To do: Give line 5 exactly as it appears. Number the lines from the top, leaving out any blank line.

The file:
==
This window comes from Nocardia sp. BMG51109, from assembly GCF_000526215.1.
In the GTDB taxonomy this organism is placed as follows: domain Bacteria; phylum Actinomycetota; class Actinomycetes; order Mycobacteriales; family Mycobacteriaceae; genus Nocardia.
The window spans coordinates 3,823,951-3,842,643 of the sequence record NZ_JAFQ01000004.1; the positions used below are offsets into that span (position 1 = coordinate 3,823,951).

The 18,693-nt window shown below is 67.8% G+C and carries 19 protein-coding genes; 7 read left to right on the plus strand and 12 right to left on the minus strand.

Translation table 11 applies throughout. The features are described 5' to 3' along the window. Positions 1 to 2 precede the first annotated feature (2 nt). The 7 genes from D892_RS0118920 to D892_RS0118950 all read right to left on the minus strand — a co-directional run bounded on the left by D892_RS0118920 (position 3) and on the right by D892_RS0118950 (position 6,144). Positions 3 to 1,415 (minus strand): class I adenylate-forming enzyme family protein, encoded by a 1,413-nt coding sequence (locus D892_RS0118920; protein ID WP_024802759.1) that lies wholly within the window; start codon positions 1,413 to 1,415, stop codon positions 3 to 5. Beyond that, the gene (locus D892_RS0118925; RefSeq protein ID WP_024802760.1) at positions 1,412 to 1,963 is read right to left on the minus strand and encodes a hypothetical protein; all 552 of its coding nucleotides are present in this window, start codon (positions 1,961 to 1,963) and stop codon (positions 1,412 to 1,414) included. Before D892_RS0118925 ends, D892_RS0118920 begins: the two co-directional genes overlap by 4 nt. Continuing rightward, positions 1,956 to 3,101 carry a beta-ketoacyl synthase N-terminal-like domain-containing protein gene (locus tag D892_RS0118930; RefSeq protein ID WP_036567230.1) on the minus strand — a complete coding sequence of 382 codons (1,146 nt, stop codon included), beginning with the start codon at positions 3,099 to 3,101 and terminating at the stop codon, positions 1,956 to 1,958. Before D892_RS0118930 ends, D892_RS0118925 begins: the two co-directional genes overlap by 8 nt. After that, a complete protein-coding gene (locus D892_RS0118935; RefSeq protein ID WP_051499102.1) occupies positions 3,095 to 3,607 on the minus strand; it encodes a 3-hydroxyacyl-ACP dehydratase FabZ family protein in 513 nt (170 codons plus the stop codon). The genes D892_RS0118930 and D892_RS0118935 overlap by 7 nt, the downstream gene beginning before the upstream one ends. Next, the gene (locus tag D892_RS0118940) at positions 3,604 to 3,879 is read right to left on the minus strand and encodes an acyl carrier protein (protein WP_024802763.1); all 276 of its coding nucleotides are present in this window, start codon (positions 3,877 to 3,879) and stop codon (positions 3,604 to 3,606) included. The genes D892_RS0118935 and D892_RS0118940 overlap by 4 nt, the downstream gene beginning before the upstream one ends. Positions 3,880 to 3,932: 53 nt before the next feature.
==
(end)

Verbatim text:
Translation table 11 applies throughout. The features are described 5' to 3' along the window. Positions 1 to 2 precede the first annotated feature (2 nt). The 7 genes from D892_RS0118920 to D892_RS0118950 all read right to left on the minus strand — a co-directional run bounded on the left by D892_RS0118920 (position 3) and on the right by D892_RS0118950 (position 6,144). Positions 3 to 1,415 (minus strand): class I adenylate-forming enzyme family protein, encoded by a 1,413-nt coding sequence (locus D892_RS0118920; protein ID WP_024802759.1) that lies wholly within the window; start codon positions 1,413 to 1,415, stop codon positions 3 to 5. Beyond that, the gene (locus D892_RS0118925; RefSeq protein ID WP_024802760.1) at positions 1,412 to 1,963 is read right to left on the minus strand and encodes a hypothetical protein; all 552 of its coding nucleotides are present in this window, start codon (positions 1,961 to 1,963) and stop codon (positions 1,412 to 1,414) included. Before D892_RS0118925 ends, D892_RS0118920 begins: the two co-directional genes overlap by 4 nt. Continuing rightward, positions 1,956 to 3,101 carry a beta-ketoacyl synthase N-terminal-like domain-containing protein gene (locus tag D892_RS0118930; RefSeq protein ID WP_036567230.1) on the minus strand — a complete coding sequence of 382 codons (1,146 nt, stop codon included), beginning with the start codon at positions 3,099 to 3,101 and terminating at the stop codon, positions 1,956 to 1,958. Before D892_RS0118930 ends, D892_RS0118925 begins: the two co-directional genes overlap by 8 nt. After that, a complete protein-coding gene (locus D892_RS0118935; RefSeq protein ID WP_051499102.1) occupies positions 3,095 to 3,607 on the minus strand; it encodes a 3-hydroxyacyl-ACP dehydratase FabZ family protein in 513 nt (170 codons plus the stop codon). The genes D892_RS0118930 and D892_RS0118935 overlap by 7 nt, the downstream gene beginning before the upstream one ends. Next, the gene (locus tag D892_RS0118940) at positions 3,604 to 3,879 is read right to left on the minus strand and encodes an acyl carrier protein (protein WP_024802763.1); all 276 of its coding nucleotides are present in this window, start codon (positions 3,877 to 3,879) and stop codon (positions 3,604 to 3,606) included. The genes D892_RS0118935 and D892_RS0118940 overlap by 4 nt, the downstream gene beginning before the upstream one ends. Positions 3,880 to 3,932: 53 nt before the next feature.